If you had asked me, before the series started, how I expected most games to go, I would have said something along these lines:
It's a fast game where LeBron and Curry both hit a ton of tough shots, and the Cavs fight hard, but by the end of the game our depth and surprisingly-effective defense have worn them down and the last couple of minutes aren't that close.
Game 4 gave us that narrative, with the difference being Mozgov taking advantage of the Warriors small-ball lineups to become a dominant force - one, I suspect, that we haven't seen the last of. But game five felt like something of a return to form, something Warrior fans have seen time and time again this year: the game is close, and the Warriors just keep going and wear them down and wear them down and then Curry hits some daggers and it seems surprisingly easy.
The key to this series continues to be Iguodala's outstanding defense on LeBron, which resulted in the Cavs running non-attacking picks on the perimeter just to get switches. But the Warriors are so good at switching back that often that just amounted to more waste of time.
And that time is important. The 24-second clock is an under-rated aspect of the Warrior's victories this series. In their desire to slow the game down, the Cavs regularly burn off 10-14 seconds before even initiating their offense.
This is understandable, as the Cavs need to slow the game down to win and are consistently showing signs of exhaustion in fourth quarters. But it has also contributed to their abysmal outside shooting: by the time LeBron does his slow attack into the paint, if he decides to pass, the Cavs rarely have time to ping the ball around the perimeter. Instead, guys are jacking up rushed shots.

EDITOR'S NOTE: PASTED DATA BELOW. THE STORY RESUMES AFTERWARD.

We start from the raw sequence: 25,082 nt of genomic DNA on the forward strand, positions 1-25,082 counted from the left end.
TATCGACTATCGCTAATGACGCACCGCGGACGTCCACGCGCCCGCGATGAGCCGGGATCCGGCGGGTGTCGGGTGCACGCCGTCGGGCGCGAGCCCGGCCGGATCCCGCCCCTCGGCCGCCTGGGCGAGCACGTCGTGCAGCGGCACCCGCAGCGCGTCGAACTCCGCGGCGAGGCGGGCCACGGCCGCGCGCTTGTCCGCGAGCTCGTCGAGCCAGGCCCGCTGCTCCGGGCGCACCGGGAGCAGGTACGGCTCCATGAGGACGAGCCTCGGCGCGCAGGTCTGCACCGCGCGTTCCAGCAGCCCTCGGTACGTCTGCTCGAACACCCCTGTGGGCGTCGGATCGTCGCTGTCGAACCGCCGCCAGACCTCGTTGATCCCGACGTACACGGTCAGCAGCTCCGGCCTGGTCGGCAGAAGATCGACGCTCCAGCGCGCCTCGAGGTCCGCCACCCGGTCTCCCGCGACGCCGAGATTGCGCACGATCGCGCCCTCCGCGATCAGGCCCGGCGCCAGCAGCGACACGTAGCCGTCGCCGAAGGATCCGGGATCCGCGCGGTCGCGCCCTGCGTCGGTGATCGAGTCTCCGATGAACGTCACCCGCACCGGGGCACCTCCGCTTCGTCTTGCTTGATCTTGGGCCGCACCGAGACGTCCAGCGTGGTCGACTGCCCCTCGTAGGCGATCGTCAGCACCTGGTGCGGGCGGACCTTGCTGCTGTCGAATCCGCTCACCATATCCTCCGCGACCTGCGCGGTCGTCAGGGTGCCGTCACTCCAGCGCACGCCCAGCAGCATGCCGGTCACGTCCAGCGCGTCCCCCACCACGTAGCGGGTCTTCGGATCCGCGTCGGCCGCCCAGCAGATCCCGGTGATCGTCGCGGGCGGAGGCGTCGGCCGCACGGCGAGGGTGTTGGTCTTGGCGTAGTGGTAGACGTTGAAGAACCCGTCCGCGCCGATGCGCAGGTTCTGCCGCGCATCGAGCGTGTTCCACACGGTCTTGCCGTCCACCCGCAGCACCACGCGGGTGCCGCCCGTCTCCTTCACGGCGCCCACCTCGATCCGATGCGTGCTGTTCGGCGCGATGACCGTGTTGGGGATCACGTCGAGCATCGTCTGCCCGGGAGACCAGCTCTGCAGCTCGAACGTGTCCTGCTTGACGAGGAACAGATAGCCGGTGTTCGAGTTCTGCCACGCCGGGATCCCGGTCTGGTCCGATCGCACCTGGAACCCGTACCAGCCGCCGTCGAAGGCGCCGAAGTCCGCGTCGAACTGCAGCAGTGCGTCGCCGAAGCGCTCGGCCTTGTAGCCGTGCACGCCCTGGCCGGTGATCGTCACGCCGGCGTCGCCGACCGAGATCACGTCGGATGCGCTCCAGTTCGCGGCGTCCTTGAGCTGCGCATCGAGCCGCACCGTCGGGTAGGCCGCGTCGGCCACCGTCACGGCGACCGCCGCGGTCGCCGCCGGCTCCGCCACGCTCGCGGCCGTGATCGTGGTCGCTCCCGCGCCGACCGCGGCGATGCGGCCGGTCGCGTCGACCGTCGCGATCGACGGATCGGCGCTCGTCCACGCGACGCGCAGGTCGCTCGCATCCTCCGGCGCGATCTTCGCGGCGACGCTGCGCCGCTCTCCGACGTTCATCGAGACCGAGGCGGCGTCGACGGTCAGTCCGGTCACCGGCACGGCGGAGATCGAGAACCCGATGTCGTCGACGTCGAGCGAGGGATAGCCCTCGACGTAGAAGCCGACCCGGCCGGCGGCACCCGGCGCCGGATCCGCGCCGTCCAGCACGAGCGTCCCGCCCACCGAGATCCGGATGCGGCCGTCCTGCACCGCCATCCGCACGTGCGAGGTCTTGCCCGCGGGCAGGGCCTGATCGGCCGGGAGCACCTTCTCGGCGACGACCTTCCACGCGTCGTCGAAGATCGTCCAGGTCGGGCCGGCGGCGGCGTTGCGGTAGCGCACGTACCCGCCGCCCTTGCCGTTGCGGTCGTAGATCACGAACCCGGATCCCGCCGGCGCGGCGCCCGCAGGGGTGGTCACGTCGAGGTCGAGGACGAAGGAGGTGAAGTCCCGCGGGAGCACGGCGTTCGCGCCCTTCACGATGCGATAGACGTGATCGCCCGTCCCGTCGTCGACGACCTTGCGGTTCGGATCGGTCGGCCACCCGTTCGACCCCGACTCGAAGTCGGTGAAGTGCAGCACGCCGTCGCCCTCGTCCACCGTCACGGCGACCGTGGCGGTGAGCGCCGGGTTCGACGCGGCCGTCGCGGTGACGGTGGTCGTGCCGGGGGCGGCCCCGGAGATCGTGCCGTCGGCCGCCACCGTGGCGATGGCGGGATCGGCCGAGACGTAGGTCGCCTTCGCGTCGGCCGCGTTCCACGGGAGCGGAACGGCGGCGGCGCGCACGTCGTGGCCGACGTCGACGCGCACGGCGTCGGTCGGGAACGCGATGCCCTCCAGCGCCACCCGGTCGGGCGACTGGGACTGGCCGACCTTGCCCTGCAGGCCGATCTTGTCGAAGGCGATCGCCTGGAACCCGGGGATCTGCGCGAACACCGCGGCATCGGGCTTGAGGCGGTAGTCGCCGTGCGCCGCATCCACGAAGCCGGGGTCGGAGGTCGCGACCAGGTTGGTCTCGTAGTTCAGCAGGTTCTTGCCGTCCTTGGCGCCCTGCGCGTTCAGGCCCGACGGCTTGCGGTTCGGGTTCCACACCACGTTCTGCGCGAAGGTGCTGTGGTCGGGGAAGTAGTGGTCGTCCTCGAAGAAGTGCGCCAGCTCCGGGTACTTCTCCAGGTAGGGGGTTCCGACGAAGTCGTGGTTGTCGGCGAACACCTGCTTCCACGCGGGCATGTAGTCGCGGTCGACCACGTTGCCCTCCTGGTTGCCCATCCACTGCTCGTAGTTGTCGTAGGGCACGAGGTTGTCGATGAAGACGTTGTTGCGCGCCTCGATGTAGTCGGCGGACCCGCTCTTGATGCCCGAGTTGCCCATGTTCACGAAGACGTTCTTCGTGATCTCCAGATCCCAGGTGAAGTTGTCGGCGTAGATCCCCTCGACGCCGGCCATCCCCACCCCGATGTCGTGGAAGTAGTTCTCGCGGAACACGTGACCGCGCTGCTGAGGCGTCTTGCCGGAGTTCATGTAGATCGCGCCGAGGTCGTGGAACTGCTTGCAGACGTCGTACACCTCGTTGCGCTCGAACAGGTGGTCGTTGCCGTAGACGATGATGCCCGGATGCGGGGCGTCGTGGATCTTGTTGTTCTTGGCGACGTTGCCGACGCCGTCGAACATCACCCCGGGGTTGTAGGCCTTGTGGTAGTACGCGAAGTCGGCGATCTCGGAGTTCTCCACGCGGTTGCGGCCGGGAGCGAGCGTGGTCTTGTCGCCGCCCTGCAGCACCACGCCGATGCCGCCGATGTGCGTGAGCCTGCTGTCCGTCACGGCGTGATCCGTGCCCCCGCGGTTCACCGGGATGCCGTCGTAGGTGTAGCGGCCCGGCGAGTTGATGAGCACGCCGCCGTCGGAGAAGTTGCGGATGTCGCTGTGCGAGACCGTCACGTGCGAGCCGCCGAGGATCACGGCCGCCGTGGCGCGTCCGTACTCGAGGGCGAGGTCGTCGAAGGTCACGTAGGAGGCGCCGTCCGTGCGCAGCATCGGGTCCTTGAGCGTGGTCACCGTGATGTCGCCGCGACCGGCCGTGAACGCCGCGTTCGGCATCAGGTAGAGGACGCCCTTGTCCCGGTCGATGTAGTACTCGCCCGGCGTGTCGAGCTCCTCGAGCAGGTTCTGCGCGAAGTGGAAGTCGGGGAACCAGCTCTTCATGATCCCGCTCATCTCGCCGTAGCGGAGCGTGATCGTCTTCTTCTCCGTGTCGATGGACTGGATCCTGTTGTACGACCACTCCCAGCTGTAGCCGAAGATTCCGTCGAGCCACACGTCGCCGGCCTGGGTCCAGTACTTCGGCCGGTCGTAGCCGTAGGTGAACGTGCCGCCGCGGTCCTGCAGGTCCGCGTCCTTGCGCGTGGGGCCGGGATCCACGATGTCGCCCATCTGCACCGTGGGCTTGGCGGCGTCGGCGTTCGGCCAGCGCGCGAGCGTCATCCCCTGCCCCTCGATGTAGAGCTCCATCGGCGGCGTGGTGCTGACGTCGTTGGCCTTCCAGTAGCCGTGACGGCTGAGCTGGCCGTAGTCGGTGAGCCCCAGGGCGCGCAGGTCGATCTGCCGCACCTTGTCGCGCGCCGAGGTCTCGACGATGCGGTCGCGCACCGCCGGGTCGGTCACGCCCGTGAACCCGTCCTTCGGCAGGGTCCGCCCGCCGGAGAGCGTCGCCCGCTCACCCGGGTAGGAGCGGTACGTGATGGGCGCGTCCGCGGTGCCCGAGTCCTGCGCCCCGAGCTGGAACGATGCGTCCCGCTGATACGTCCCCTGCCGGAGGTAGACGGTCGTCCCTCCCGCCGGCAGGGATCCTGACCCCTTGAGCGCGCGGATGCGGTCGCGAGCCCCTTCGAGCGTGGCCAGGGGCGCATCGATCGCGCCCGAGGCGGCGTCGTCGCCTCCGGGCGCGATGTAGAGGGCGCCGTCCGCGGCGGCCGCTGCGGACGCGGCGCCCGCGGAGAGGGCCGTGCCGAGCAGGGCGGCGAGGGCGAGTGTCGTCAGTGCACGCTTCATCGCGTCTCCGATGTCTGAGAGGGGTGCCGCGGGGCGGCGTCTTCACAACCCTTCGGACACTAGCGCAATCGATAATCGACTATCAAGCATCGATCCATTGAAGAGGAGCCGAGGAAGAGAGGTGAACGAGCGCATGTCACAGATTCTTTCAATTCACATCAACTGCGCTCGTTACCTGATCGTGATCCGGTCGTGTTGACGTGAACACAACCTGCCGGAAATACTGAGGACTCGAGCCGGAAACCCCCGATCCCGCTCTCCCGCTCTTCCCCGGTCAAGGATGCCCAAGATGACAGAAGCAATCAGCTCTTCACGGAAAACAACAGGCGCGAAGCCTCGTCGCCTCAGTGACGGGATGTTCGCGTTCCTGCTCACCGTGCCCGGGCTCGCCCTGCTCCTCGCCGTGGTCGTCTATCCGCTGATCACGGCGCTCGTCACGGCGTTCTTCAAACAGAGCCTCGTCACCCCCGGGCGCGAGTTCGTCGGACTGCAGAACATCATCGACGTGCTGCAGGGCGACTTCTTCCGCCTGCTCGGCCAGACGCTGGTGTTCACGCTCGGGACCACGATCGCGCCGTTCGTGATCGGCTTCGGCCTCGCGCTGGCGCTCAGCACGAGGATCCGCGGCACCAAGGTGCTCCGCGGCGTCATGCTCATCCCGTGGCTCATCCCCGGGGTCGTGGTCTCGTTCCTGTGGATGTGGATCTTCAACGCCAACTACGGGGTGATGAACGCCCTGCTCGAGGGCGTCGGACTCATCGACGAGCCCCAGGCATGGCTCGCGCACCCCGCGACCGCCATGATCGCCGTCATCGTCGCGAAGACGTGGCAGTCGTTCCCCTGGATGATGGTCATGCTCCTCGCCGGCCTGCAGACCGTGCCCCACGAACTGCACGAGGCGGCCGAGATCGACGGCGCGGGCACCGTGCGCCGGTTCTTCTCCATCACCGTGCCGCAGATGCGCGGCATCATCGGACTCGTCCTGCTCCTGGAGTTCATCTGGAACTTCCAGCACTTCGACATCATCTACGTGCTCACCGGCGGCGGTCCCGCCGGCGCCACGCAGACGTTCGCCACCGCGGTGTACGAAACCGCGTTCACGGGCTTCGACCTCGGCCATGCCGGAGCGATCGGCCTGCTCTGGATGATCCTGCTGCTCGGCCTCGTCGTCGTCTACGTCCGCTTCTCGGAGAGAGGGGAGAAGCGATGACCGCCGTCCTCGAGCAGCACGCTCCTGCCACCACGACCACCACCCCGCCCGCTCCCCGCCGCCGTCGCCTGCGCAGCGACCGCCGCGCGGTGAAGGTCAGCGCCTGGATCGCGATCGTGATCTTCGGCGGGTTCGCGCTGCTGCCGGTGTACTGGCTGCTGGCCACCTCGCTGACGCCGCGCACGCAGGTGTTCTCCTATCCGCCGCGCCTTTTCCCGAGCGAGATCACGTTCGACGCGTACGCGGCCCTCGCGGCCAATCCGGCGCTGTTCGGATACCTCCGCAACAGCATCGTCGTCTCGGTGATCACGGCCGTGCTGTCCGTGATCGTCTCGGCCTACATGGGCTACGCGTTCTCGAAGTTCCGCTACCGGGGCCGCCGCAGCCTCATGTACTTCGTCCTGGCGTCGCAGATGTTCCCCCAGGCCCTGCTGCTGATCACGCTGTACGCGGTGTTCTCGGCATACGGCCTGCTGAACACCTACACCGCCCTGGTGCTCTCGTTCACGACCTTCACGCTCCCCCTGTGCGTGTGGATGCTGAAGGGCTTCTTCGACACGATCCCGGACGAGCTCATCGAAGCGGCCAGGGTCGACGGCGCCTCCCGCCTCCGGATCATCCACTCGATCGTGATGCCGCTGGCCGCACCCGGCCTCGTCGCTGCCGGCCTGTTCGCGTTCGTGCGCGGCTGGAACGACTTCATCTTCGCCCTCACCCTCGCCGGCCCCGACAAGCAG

There's a reason why they're struggling from outside. It's not just a cold streak. Even when those shots are open, they're often rushed. But the Cavs are stuck between the Scylla and Charybdis here: to get into the offense quick makes for a faster game, which should exacerbate their exhaustion problems. But slowing the game down makes it even harder for them to get LeBron the help he desperately needs.
Another tactical challenge facing David Blatt is the question of Mozgov. On one hand, Mozgov has been having his way with Warriors bigs all series. On the other hand, by putting Lebron at center, Blatt can take away the Warriors help defense. Essentially: whomever Draymond is guarding becomes a perimeter player, and LeBron isos. All of a sudden Klay, Livingston, and Curry are the players in position to help, and those guys are simply not adequate help defenders when faced with a charging LeBron.
I honestly have no idea which way Blatt will go here. My guess would be that he runs Mozgov out there when LeBron sits, but the simple truth is that the big Russian will be much less effective in those situations. Mozgov has been good in this series, no doubt, but a huge part of his game has been as an outlet when the big guarding him helps on Lebron near the rim. He's been elite at finishing in those situations this series, but the Warriors will be happy to put Ezeli or Bogut (if healthy) on him more traditional post-up situations.
Curry, finally, seemed to find his range and shake Dellavedova out of his head. He's still regressed a little on his trap-breaking - it seems like he's lobbing the ball a little too far forward out of those traps, hoping his teammate will run onto it, but that's giving the Cavs more time to disrupt the pass.
That being said, if he is able to get over his dehydration symptoms, he should be confident going into Game 6. He's got to work to beat Dellavedova, but he can do it, and now both players know that.
Game 5 was also a game where we didn't feel like we saw the Warriors at their best. Missing layups may just be who David Lee is at this point, it's hard to know, but Klay missed a bunch of looks he normally puts down.
If he and Curry go off, the Warriors could win Game 6 easily. On the other hand, my big prediction for Game 6 is that Draymond and/or Iguodala get in early foul trouble (and not because they're doing anything different than they've been doing all series), which could mean that LeBron (series TS%: .484) finally has an efficient scoring night, despite his nearly unheard of usage. In that case, the Warrior sharpshooters will have to be on just to keep the game competitive.